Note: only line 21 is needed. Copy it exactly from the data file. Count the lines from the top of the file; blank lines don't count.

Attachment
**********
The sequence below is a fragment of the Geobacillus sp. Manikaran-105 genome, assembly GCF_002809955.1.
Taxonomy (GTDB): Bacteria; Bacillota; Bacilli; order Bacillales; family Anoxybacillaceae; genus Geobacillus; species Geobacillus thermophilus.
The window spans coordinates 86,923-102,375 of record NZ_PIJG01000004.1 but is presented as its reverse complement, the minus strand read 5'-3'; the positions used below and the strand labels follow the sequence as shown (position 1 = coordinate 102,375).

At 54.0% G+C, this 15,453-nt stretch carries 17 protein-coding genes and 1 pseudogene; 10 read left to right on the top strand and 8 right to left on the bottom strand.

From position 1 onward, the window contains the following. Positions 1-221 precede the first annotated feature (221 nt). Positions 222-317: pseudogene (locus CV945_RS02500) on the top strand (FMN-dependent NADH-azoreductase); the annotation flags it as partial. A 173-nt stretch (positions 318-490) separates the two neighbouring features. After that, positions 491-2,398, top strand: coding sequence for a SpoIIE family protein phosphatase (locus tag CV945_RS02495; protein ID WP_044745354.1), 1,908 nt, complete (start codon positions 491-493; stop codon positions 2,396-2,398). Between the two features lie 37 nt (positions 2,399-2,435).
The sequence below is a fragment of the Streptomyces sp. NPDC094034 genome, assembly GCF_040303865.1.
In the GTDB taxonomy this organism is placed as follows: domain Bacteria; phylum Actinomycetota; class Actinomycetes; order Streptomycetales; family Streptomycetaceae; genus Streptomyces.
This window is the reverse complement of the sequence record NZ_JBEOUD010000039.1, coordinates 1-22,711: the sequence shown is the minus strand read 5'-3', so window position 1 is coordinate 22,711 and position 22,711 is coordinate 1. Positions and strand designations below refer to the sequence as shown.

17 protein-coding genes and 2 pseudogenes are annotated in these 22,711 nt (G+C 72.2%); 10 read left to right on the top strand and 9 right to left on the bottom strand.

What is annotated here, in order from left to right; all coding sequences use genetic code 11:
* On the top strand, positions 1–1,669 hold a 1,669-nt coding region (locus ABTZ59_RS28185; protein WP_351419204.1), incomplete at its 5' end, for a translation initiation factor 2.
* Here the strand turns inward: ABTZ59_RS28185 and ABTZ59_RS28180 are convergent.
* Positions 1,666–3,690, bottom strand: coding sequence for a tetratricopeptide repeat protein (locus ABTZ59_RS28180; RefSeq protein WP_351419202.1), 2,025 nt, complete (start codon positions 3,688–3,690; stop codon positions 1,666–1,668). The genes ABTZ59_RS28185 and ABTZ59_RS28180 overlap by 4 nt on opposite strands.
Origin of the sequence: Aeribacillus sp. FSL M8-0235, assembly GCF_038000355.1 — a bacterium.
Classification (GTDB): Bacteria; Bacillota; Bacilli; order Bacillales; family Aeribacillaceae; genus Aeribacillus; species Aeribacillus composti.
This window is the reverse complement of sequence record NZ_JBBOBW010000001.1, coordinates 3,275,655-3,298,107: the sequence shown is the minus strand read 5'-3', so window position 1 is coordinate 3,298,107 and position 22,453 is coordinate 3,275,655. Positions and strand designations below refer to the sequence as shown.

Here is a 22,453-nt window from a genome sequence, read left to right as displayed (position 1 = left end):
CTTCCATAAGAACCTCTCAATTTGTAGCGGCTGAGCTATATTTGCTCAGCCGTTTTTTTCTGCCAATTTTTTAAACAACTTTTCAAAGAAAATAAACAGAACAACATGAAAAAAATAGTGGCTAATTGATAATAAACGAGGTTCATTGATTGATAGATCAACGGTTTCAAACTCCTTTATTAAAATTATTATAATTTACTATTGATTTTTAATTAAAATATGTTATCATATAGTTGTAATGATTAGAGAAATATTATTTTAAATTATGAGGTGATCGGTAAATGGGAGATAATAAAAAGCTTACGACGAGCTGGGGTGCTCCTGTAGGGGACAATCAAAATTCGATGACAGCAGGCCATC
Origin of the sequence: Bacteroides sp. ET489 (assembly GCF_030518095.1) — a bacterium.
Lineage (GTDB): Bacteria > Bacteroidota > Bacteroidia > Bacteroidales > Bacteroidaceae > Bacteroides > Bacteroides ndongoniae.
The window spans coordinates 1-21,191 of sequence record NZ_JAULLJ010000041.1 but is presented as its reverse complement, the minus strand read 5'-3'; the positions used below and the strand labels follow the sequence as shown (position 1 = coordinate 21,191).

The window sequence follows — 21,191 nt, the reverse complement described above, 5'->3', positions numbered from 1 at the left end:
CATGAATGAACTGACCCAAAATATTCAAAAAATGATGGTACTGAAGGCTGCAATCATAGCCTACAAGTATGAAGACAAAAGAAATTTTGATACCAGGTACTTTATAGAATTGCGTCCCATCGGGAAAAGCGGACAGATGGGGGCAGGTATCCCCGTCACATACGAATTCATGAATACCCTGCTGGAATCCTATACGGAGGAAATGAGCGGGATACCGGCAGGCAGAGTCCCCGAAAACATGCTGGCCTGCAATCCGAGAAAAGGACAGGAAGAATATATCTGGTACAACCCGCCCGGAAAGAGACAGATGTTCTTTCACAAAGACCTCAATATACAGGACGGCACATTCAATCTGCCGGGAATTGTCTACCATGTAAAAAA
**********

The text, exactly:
The window spans coordinates 1-21,191 of sequence record NZ_JAULLJ010000041.1 but is presented as its reverse complement, the minus strand read 5'-3'; the positions used below and the strand labels follow the sequence as shown (position 1 = coordinate 21,191).